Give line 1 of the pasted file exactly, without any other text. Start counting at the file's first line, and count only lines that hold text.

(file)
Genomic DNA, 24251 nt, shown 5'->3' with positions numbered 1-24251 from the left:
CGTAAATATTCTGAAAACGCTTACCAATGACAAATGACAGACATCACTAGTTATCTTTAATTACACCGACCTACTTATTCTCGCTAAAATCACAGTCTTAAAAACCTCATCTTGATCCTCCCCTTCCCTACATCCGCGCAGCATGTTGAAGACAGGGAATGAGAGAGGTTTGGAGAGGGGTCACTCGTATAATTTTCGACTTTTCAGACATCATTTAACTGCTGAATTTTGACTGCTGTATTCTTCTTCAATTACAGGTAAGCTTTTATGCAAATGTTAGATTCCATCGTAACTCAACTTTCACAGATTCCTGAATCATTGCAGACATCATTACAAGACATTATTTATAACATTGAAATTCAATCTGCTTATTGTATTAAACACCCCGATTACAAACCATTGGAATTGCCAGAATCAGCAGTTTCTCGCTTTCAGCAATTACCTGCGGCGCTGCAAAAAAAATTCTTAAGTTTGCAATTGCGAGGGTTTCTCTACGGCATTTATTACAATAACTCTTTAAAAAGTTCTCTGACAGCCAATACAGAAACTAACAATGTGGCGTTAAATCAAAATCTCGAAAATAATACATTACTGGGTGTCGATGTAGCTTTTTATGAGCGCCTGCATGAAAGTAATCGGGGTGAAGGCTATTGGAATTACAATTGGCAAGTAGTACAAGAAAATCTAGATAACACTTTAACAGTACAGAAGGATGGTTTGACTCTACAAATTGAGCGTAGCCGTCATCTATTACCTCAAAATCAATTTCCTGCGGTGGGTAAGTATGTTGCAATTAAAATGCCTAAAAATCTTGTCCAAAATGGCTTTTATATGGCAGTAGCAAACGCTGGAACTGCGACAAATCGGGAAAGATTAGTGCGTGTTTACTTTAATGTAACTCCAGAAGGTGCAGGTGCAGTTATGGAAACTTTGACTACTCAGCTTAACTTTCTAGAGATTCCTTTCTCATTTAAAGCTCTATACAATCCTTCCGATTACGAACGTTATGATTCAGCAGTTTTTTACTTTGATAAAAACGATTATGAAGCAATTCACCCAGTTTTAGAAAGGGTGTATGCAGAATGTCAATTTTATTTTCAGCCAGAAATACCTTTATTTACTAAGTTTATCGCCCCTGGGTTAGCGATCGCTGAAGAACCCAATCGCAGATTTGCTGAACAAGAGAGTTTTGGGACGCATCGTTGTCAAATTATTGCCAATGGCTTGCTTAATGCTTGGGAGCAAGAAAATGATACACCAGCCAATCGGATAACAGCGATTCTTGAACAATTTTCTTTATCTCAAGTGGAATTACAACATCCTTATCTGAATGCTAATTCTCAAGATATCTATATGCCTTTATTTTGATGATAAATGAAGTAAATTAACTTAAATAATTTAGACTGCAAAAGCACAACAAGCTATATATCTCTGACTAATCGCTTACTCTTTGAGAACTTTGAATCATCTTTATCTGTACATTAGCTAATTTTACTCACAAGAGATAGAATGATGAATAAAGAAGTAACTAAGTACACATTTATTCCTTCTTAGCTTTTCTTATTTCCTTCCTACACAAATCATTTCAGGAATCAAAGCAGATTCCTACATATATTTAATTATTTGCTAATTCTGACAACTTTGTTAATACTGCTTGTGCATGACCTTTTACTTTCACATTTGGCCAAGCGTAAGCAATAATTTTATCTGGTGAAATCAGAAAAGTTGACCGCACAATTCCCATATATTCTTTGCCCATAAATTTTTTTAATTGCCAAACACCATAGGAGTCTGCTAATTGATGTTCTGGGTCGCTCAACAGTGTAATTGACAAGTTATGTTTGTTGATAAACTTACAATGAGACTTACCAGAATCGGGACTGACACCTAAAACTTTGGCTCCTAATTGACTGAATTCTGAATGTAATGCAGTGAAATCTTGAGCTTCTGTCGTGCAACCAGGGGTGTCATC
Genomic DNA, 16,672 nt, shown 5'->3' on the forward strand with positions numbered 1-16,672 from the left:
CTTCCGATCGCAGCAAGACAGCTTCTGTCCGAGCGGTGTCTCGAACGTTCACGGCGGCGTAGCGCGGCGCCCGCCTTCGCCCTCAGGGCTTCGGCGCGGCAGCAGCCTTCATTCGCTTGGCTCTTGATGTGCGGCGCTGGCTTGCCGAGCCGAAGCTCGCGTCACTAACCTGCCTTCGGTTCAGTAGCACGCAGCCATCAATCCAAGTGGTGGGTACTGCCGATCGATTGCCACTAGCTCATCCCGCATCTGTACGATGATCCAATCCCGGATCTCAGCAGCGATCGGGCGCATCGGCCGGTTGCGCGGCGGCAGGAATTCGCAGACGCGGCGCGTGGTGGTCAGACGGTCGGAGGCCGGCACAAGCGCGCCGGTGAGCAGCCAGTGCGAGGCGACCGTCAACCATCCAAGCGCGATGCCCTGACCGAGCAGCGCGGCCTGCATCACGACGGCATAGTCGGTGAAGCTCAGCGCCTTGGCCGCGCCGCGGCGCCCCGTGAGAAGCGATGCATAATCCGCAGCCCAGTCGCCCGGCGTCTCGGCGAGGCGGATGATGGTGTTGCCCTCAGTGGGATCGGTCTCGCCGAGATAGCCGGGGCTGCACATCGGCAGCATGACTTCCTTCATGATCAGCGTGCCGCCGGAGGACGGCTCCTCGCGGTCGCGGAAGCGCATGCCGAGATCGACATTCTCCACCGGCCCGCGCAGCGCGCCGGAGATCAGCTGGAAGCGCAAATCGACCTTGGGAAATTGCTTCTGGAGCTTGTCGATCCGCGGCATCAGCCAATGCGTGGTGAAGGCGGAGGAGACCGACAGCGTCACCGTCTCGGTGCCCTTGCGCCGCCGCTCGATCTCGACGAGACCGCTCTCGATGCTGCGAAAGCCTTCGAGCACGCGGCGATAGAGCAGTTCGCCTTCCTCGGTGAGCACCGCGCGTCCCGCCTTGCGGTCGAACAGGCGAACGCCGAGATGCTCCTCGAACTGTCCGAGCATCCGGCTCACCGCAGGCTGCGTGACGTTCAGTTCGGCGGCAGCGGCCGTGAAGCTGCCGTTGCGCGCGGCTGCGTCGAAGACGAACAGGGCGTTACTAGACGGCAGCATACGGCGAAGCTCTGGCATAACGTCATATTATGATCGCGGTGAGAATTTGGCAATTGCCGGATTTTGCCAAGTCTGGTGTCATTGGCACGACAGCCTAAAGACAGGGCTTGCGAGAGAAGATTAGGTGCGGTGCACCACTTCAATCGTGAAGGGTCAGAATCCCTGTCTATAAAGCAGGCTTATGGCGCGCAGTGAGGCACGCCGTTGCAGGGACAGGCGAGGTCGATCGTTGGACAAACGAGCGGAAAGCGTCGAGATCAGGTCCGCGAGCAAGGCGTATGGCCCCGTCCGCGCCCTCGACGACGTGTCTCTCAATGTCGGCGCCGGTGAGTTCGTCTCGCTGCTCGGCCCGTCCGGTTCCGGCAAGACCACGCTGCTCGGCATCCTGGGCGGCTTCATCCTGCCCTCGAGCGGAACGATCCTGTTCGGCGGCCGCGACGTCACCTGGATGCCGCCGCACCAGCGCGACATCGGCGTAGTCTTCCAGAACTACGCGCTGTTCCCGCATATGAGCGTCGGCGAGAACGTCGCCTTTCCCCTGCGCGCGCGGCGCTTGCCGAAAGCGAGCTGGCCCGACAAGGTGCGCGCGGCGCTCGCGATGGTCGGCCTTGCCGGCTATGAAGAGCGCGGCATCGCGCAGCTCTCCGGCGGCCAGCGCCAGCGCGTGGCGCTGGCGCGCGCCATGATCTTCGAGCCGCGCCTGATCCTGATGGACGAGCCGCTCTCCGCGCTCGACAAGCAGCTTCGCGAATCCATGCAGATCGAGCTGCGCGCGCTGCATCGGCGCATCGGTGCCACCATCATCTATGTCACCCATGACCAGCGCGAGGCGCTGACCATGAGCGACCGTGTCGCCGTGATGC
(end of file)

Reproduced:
Genomic DNA, 24251 nt, shown 5'->3' with positions numbered 1-24251 from the left: